Course details/course(s) offered: Varied levels of skill in Six Sigma, ranked by martial arts-style colored belts. Belts include yellow, green and black. White and yellow belts are not required to take green belt.
Who should take this course: Anyone looking to improve organizational operation, reduce errors, improve compliance and rise to a management position.
Requirements: Web-based or in-person exam and achieve a minimum score of 70%.
Course details/course(s) offered: ITIL Foundation, ITIL Specialist, ITIL Strategist, ITIL Leader, ITIL Master.
Who should take this course: Anyone wishing to be certified in IT service management.
Requirements: 2.5 days of classroom instruction.
4. Certified Business Analysis Professional (CBAP)
Course details/course(s) offered: 10 online courses taken at your speed.
Who should take this course: Anyone looking for a career path with specialized knowledge of the technology industry.
Requirements: 7,500 hours of business analysis work experience in the last 10 years, 900 hours of which should be in four out of the six Business Analysis Body of Knowledge Guide Version 3 knowledge areas. You also need a minimum of 35 hours of professional development in the past four years.
Course details/course(s) offered: 20 hours of continuing professional development, half of which are structured learning activities approved by the National Association of State Boards of Accountancy or a legally constituted state authority; up to half can be unstructured/nontraditional.
Who should take this course: Certified public accountants (CPAs) looking to bridge business and technology and looking for training and experience in IT assurance, risk, security and privacy, analytics and technology.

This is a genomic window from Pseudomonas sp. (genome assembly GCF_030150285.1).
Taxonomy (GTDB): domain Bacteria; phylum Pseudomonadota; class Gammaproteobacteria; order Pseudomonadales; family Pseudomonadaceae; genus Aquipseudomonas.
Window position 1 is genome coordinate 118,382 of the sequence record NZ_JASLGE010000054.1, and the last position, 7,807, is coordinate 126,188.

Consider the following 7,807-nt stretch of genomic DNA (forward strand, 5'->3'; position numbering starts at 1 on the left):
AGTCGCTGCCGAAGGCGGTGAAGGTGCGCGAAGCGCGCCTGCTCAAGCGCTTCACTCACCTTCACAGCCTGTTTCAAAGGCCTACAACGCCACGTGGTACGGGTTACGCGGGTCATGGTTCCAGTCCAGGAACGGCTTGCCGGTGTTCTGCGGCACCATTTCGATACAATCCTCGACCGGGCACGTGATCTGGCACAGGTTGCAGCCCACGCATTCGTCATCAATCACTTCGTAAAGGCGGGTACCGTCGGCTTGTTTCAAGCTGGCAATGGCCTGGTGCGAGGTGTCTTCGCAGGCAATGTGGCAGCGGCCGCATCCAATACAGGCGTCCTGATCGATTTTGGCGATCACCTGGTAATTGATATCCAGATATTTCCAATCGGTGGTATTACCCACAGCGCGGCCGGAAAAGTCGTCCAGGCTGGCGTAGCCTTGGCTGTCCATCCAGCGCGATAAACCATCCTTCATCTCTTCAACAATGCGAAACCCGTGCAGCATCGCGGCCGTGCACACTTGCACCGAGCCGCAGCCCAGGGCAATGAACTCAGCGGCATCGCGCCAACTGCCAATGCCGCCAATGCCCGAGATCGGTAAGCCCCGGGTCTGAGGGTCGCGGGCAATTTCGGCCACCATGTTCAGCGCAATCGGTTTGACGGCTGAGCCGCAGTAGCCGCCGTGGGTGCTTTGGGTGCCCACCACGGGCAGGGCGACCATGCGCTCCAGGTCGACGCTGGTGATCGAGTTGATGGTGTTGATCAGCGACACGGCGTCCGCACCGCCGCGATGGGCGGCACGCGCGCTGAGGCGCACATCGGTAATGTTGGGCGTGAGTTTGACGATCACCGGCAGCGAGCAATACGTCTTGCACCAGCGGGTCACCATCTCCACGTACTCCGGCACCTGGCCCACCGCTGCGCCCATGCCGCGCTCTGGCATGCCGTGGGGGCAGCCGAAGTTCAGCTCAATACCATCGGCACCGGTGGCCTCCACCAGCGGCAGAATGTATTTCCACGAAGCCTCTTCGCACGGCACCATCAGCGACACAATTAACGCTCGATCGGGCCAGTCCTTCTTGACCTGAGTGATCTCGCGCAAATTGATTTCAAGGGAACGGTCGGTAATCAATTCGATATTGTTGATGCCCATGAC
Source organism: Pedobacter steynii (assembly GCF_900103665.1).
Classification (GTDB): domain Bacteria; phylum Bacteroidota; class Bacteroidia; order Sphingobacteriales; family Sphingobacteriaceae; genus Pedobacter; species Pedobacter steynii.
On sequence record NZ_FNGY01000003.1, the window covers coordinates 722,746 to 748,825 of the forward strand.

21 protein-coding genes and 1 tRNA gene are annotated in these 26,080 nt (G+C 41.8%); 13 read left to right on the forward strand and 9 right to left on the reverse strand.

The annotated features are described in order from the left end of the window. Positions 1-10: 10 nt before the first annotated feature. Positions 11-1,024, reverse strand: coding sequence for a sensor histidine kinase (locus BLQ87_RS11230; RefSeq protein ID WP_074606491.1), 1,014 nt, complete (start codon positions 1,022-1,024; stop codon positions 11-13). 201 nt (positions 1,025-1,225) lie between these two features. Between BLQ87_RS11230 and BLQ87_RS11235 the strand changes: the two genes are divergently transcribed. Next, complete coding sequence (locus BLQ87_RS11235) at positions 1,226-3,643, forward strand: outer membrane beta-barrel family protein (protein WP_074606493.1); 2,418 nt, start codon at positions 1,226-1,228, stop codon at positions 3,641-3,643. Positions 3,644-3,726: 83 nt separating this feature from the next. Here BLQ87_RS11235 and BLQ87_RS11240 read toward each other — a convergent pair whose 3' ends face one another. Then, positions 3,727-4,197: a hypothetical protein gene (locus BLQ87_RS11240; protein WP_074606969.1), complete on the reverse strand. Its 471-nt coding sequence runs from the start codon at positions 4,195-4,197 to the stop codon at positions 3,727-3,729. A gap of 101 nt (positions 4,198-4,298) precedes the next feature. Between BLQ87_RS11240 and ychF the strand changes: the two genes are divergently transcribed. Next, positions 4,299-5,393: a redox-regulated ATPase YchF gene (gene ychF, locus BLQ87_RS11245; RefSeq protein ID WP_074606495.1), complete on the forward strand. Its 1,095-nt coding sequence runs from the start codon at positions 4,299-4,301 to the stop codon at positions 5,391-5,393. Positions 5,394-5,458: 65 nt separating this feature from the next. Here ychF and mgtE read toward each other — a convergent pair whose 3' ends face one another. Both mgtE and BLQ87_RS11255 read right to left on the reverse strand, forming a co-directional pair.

Requirements: CPA license in good standing and AICPA membership.
6. Certified Scrum Product Owner (CSPO)
Course details/course(s) offered: Two-day course to start that teaches students to guide their teams and build successful products at Agile speed, while creating customer satisfaction.
Who should take this course: Product owner looking to decide what an Agile team will create next to deliver more value to the customer.
Requirements: Four to eight hours per day over a two- to three-day period, depending on the certification, with a live online interactive course.
7. Certified Management Accountant (CMA)
Course details/course(s) offered: Two parts, 150-170 recommended hours of study per part. Study includes planning and budgeting, performance analysis and management, investment decisions and financial reporting.
Who should take this course: Accountants looking to learn the "why" behind financial figures.
Requirements: Twelve to 18 months to complete both parts, on average, with up to three years allowed to complete both parts. Recommend 150 to 170 hours of study per part. Additionally, two-part test covering 12 competencies.
Course details/course(s) offered: 12 modules on varying aspects of team management and leadership, such as influencing team members and how to build and train a team.
Who should take this course: New and beginner managers looking to be a team builder and leader.
Requirements: 19 hours of on-demand video.
Course details/course(s) offered: Eight courses on the basics of operations management in manufacturing and service organizations.
Who should take this course: Anyone looking to gain a working understanding of the operations functions in a service or manufacturing organization.
Requirements: 27 downloadable lectures spanning nearly two hours.
Course details/course(s) offered: Learn Lean business processes to improve efficiency. Lean businesses are those that operate with maximum efficiency and minimal waste of effort.
Who should take this course: Any manager looking to reduce waste associated with a project.
Requirements: Five sections, 20 lectures, two hours and 25 minutes total length.